Acculturation, Stress, and Adolescent Health.

Project: Research project

Project Details


Project Summary/Abstract Population surveillance data indicate disparities in many outcomes for Hispanic youth. The past several decades have witnessed a burgeoning interest in the role of cultural factors in Hispanic youth development, with a focus on the cultural challenges these youth face. Indeed, in the US, Hispanic youth ? 70% if whom are from immigrant families ? are faced with the challenge of acculturation ? the process by which youth retain their cultural heritage and/or adopt the new receiving culture. This process may not only be stressful in itself, but may also be exacerbated by the long-standing political rhetoric characterizing Hispanic immigrants as criminals and as a drain on the country. Increasingly anti-Hispanic and xenophobic attitudes in the United States have created an increasingly hostile environment for Hispanic immigrants. This hostility helps to create culturally stressful experiences. A growing literature has examined whether such cultural stress influences various developmental outcomes, using a range of instruments to measure various facets of cultural stress. However, no existing scale is comprehensive enough to assess the nuances of cultural stressors faced by Hispanic youth. The scientific premise of the proposed study is to provide a more comprehensive and rigorous measure of cultural stress. Towards this end, we will pursue the following specific aims: 1) Conduct qualitative focus groups with Hispanic youth from two major metropolitan areas of the US (Miami and Los Angeles) and use content analysis to lay the foundation for a new culturally grounded and psychometrically refined cultural stress assessment; 2) Assess the reliability of the new multidimensional instrument using Exploratory Factor (EFA) and Confirmatory Factor Analysis (CFA) techniques and assess measurement invariance across age, gender, site, and immigration status using multi-group CFA techniques; 3) Evaluate the extent to which cultural stress is uniquely different from other forms of stress (i.e., normative, economic, neighborhood, and family stress) and test the predictive validity of cultural stress with youth outcomes (delinquency, aggression, depressive symptoms, drug and alcohol use, and well-being); and 4) establish diagnostic cut-off values for the cultural stress measure. Our approach is innovative for several reasons. First, we use samples drawn from two distinct immigration gateway communities, ensuring we capture heterogeneity in terms both of acculturative experiences and nationality, immigration status, and demographic composition. Second, we use focus-groups to ?unpack? cultural stress to provide a more dynamic perspective of Hispanic youths' lives, with greater detail on what they consider ?stressful? given their own struggles and challenges. Third, we establish divergent and convergent validity vis-à-vis normative, economic, neighborhood, and family stress to test whether the developed instrument is empirically distinct from other stressors. Our proposed research is significant because it lays the groundwork for a comprehensive operationalization of cultural stress that is empirically distinct from other sources of stress. This is a necessary first step toward understanding the impact of cultural stress on Hispanic youth and toward identifying intervention mechanisms and targets.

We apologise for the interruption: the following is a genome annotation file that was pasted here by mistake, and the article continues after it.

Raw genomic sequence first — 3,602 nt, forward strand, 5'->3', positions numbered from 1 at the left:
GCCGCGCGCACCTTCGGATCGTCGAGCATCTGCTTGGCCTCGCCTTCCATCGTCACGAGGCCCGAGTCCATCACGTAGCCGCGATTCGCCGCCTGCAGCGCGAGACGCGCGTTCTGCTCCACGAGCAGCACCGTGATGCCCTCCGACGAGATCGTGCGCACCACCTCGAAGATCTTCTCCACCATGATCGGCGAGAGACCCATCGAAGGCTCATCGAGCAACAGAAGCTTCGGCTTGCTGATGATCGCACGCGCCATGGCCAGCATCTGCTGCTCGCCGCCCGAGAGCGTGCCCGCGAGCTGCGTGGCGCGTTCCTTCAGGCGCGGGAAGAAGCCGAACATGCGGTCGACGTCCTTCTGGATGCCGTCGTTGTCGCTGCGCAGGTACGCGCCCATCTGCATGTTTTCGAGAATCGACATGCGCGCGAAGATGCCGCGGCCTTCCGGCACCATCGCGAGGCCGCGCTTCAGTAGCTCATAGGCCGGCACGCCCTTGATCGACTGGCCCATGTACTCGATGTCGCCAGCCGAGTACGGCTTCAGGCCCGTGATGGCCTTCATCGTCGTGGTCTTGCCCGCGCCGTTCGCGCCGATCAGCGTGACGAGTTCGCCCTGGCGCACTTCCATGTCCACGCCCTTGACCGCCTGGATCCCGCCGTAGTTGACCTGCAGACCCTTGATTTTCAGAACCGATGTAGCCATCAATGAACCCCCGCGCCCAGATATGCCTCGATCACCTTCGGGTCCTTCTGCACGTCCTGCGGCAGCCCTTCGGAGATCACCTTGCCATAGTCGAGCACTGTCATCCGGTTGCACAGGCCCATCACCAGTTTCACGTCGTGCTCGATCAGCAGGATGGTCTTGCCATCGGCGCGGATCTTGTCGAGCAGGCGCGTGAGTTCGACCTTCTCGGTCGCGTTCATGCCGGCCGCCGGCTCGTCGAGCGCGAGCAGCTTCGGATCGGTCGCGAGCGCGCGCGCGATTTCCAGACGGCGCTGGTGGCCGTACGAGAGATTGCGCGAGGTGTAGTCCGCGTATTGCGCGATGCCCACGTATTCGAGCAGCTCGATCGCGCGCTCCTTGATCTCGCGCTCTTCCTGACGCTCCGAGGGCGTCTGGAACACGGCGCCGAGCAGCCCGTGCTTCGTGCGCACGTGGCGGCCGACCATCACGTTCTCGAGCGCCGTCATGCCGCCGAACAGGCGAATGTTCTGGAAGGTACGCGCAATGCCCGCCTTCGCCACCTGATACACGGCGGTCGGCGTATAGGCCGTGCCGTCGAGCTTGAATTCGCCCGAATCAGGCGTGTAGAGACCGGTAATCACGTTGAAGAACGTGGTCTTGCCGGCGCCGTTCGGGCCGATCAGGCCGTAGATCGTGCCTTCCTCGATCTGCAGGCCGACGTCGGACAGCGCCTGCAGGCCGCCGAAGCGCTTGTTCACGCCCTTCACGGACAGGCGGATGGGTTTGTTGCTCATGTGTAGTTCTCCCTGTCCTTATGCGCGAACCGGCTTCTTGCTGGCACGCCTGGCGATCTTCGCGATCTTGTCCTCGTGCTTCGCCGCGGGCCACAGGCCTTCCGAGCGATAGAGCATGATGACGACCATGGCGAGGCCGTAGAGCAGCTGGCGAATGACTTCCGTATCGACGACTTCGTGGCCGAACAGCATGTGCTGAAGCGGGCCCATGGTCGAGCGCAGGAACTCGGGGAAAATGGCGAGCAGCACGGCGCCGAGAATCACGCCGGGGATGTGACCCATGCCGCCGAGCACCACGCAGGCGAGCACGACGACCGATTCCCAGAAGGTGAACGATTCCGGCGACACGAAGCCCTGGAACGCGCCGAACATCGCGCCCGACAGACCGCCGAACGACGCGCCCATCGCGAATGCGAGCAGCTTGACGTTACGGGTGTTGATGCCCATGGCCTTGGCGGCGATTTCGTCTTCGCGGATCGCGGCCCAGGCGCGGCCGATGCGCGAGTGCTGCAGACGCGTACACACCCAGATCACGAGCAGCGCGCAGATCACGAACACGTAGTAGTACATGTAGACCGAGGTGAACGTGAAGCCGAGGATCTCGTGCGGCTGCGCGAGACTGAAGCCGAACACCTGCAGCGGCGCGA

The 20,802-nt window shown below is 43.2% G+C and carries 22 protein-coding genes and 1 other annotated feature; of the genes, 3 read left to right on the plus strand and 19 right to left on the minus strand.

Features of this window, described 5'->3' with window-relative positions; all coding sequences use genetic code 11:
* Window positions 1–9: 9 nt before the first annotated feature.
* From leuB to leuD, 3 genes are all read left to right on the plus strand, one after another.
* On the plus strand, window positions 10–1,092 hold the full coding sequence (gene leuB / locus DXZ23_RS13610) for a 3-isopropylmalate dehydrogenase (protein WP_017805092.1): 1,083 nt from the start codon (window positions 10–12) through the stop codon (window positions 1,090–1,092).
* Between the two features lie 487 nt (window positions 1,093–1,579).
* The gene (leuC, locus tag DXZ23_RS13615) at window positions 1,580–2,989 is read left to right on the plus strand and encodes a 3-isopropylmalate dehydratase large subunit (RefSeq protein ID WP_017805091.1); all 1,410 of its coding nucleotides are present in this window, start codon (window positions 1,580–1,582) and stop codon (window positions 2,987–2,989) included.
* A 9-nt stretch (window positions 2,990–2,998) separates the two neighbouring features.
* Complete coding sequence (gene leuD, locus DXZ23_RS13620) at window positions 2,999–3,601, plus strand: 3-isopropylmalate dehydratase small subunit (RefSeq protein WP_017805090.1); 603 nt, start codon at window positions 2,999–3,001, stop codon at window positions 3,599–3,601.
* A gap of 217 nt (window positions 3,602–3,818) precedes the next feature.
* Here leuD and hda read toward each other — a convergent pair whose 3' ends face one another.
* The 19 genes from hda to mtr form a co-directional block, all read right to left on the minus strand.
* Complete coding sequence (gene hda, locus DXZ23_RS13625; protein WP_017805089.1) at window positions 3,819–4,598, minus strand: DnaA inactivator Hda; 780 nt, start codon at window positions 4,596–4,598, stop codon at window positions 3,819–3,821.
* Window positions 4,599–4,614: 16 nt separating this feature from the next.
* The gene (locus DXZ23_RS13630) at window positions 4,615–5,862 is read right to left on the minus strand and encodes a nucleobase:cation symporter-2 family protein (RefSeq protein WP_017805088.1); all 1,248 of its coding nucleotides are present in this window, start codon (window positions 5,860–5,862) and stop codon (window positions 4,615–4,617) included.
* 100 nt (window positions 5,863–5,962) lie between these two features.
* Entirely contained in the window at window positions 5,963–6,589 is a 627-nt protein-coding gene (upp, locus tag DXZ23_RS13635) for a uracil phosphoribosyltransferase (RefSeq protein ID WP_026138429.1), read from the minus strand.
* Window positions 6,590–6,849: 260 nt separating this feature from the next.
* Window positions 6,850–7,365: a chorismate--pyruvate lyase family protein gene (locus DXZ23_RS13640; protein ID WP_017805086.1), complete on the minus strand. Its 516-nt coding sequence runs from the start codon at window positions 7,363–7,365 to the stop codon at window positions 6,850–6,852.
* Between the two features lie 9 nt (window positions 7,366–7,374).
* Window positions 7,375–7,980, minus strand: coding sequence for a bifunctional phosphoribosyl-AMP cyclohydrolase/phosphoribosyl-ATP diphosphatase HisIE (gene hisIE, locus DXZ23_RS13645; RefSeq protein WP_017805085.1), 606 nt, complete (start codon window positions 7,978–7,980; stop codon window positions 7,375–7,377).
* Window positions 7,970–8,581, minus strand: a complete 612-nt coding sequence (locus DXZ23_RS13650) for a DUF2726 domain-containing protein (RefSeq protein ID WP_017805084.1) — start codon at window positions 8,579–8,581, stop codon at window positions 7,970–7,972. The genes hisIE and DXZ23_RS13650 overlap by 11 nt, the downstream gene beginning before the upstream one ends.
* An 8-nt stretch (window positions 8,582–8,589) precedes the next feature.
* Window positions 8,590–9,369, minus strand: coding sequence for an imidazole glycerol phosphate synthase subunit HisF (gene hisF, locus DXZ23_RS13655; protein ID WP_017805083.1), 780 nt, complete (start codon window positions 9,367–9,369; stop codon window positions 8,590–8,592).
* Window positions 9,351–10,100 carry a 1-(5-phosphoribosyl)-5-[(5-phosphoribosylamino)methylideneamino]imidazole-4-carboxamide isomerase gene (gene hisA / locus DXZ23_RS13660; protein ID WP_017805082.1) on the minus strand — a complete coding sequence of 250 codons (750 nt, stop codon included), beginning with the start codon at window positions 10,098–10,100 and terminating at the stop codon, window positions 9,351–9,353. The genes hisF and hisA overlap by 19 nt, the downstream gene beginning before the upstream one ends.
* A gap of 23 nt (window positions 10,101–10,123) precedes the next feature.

Effective start/end date5/1/184/30/20


  • National Institutes of Health: $279,179.00
  • National Institutes of Health: $171,365.00


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